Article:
A blog-letter to Jed Pressgrove of Film Quarantine as part of the Republic of Bloggers.

Roger MooreDear Jed,
A short while ago, whilst working through all the James Bond movies, you declared that you were coming to the conclusion that was no such thing as a good Roger Moore Bond film. But I have quite a different take: there’s no such thing as a bad Roger Moore Bond movie - only different ways to appreciate the brilliance of Roger Moore Bond movies. Yes, they are sexist, but markedly less so than Sean Connery Bond movies. Yes, they have content that if filmed today would be outrageously racist, but they were not filmed today and the cringes of hindsight do not undo the gains for cultural inclusion these films may strangely have achieved. Indeed, so much do I rate the late Roger Moore’s stint as Bond that for our first family movie night experience, my wife and I choose these films for my three sons to share with us. Are we mad? Probably. But there is definitely method to our madness and I should like to share that with you without any attempt to persuade you that your perception of these films is mistaken. It is not. I rather suspect you just haven’t the prior experience required to enjoy these particular (very particular!) movies.

My wife is from Tennessee like you (unless I’m mistaken) and comes to Bond on my suggestion having really loved the first (and only the first) Austin Powers film. As such, the Sean Connery Bond movies were a Where’s Waldo? extravaganza for her! “It’s Doctor Evil!” she exclaimed upon seeing Blofeld for the first time because, well, of course it undeniably is. When we finished watching the first Roger Moore outing, Live and Let Die, she declared “I don’t know if that was the best movie I’ve ever seen or the worst.” That is the greatest description - and highest praise! - of Moore’s Bond films I can imagine. For you must be able to enjoy bad movies for what they are good at to love Moore as Bond. The 1981 Clash of the Titans is quite the same; it’s a masterpiece. It’s also a cinematic dumpster fire with LA Law’s Harry Hamlin totally unable to anchor his own action movie and upstaged quite inevitably by Ray Harryhausen’s stop motion menagerie.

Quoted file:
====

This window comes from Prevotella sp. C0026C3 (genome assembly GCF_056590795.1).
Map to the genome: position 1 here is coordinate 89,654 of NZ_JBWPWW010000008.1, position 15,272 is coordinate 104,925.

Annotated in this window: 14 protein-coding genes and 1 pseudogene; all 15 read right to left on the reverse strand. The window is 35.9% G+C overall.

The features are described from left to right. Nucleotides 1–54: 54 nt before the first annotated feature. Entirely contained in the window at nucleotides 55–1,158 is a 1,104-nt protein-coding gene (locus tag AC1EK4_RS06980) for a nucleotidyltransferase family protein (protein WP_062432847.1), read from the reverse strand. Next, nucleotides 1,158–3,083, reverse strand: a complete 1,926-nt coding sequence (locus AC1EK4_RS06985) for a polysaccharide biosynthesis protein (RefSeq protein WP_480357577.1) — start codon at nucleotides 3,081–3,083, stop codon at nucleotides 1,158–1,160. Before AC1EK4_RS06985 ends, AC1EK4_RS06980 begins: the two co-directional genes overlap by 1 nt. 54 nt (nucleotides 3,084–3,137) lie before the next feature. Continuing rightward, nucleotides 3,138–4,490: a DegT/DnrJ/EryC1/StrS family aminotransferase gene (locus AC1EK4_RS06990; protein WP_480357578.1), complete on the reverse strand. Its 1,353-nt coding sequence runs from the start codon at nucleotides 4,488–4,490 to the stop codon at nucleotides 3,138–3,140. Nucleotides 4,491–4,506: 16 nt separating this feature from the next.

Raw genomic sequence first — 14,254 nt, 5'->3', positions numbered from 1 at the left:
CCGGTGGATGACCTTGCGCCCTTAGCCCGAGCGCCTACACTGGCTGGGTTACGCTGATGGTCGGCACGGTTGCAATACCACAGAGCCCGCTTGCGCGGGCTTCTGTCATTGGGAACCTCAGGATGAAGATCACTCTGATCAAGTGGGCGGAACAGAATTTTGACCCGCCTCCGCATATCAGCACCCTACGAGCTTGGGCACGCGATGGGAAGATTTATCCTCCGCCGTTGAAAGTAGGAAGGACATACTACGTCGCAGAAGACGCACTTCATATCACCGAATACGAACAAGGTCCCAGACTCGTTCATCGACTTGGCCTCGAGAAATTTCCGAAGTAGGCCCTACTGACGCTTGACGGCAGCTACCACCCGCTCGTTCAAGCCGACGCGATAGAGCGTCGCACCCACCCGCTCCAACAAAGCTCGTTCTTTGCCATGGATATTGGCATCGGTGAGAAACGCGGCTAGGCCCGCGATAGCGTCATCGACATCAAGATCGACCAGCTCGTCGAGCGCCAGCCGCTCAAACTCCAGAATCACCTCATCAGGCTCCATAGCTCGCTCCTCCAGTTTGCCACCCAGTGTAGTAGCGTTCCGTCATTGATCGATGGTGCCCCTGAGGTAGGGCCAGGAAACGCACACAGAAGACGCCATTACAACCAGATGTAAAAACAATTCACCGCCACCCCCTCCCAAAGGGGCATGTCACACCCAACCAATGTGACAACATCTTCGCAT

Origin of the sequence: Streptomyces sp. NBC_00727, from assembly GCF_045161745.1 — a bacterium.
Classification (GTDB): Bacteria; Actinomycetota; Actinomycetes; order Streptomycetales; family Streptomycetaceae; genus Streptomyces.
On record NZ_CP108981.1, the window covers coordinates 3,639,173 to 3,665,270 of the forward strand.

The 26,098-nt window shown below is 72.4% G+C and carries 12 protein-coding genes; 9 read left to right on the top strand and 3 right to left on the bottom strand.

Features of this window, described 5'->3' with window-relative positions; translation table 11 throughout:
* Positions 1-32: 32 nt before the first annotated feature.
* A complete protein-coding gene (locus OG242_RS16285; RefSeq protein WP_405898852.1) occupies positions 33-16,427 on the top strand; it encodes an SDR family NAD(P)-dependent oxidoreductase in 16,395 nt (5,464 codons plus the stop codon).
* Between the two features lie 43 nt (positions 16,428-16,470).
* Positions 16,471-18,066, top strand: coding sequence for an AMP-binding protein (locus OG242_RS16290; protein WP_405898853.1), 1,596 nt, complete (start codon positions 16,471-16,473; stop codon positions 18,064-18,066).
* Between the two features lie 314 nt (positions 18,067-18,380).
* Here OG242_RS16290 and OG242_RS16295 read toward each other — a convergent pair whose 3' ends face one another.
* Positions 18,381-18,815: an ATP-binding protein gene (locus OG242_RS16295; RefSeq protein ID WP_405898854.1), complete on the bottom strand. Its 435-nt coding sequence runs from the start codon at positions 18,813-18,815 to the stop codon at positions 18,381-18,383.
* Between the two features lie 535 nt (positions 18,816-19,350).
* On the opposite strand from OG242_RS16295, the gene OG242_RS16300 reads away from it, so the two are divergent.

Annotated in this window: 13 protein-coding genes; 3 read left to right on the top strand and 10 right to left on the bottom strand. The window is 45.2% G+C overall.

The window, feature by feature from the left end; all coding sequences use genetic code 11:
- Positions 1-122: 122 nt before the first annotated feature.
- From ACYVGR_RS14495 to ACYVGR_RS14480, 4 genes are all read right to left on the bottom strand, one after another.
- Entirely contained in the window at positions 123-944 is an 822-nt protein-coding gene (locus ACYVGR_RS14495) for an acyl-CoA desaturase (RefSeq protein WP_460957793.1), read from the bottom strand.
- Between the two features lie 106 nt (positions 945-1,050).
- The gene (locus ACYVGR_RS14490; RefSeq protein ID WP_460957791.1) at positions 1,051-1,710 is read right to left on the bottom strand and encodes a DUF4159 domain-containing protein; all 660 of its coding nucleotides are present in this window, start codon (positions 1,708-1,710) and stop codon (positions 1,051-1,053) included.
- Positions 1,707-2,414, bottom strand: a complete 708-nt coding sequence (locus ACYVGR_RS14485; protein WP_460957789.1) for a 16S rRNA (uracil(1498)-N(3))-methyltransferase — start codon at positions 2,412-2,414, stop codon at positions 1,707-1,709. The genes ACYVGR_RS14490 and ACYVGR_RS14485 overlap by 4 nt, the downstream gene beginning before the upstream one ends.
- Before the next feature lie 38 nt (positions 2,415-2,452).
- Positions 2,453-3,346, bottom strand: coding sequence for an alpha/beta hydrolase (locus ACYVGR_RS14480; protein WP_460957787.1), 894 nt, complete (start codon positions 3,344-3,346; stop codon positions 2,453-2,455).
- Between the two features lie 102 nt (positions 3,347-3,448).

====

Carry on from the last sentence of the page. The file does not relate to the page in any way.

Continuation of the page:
This brings me to the first reason to love these films: Derek Meddings. A special effects genius at a time when such things required immense practical skill, Meddings is best known for his amazing work with Sylvia and Gerry Anderson on their incredible Supermarionation shows like Thunderbirds and Captain Scarlet. My boys and I are working through these on Saturday mornings (along with classic Doctor Who), and are currently enjoying Stingray. Meddings contributed model work to five of the seven Moore Bond films, and was Oscar-nominated for Moonraker. You can spot a Meddings model shot from a mile away, although I do wonder if you have to have watched those classic 1960s sci-fi puppet shows to truly appreciate the craft involved. Appreciation flows from our prior experience; I never appreciated shot composition until I watched Seven Samurai, still my favourite film of all time. But Kurosawa movies are brilliant in almost every way. That’s not what Moore’s tenure as Bond is about. Meddings work carries a lot of appeal for me, holding the same joy as a beautiful matte painting, which is so much more wonderful than anything you can do in CGI to my eyes. I’m so delighted Meddings won an Oscar for his work on the 1978 Superman film. He was to miniature shots what Harryhausen was to stop-motion: a legend.